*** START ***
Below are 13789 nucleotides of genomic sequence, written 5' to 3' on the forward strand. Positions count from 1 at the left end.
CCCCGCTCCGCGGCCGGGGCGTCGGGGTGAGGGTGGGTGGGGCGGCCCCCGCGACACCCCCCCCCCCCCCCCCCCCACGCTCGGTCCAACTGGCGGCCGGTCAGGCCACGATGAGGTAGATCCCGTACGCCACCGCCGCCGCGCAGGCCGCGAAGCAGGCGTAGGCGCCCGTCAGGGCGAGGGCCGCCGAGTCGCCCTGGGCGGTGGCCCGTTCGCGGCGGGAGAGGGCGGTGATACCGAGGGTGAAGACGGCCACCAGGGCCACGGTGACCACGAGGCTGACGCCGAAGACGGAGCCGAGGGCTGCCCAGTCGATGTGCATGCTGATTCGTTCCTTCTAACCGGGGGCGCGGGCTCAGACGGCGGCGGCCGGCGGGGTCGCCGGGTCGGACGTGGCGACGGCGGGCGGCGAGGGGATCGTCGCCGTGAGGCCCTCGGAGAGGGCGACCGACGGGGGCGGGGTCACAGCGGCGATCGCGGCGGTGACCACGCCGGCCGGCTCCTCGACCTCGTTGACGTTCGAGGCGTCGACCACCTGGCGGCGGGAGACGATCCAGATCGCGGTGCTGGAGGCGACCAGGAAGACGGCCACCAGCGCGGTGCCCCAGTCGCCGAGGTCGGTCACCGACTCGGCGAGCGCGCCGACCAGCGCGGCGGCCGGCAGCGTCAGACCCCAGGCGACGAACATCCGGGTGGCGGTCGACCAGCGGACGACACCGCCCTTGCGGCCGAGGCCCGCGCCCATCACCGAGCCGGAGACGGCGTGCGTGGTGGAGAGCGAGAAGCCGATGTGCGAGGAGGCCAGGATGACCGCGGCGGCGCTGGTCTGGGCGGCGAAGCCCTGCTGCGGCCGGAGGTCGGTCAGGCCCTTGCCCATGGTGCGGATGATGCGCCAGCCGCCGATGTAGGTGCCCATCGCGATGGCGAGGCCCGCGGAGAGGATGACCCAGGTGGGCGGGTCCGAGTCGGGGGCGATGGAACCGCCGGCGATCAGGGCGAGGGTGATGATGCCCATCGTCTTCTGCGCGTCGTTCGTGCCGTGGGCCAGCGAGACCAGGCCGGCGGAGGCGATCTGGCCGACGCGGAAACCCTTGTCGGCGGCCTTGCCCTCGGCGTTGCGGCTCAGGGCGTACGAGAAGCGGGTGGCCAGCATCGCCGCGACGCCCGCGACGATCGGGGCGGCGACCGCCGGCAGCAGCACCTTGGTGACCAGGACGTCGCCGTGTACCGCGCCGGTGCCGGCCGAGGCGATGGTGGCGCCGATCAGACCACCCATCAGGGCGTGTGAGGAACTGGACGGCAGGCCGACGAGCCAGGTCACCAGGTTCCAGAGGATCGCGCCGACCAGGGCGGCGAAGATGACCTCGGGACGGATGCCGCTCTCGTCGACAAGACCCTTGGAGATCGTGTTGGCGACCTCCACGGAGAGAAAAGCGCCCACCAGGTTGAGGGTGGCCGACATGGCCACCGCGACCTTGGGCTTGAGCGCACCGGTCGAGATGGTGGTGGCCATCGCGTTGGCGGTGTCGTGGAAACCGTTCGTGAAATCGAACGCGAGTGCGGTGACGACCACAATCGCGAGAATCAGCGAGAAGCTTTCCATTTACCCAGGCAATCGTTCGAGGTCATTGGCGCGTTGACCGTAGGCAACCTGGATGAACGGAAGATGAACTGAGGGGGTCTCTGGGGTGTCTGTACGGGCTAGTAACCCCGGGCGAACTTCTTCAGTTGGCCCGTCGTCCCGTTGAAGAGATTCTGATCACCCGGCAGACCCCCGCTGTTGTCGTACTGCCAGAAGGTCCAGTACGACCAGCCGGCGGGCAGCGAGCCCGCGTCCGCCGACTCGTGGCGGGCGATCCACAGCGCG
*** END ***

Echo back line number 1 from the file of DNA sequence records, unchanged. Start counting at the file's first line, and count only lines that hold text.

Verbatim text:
Below are 13789 nucleotides of genomic sequence, written 5' to 3' on the forward strand. Positions count from 1 at the left end.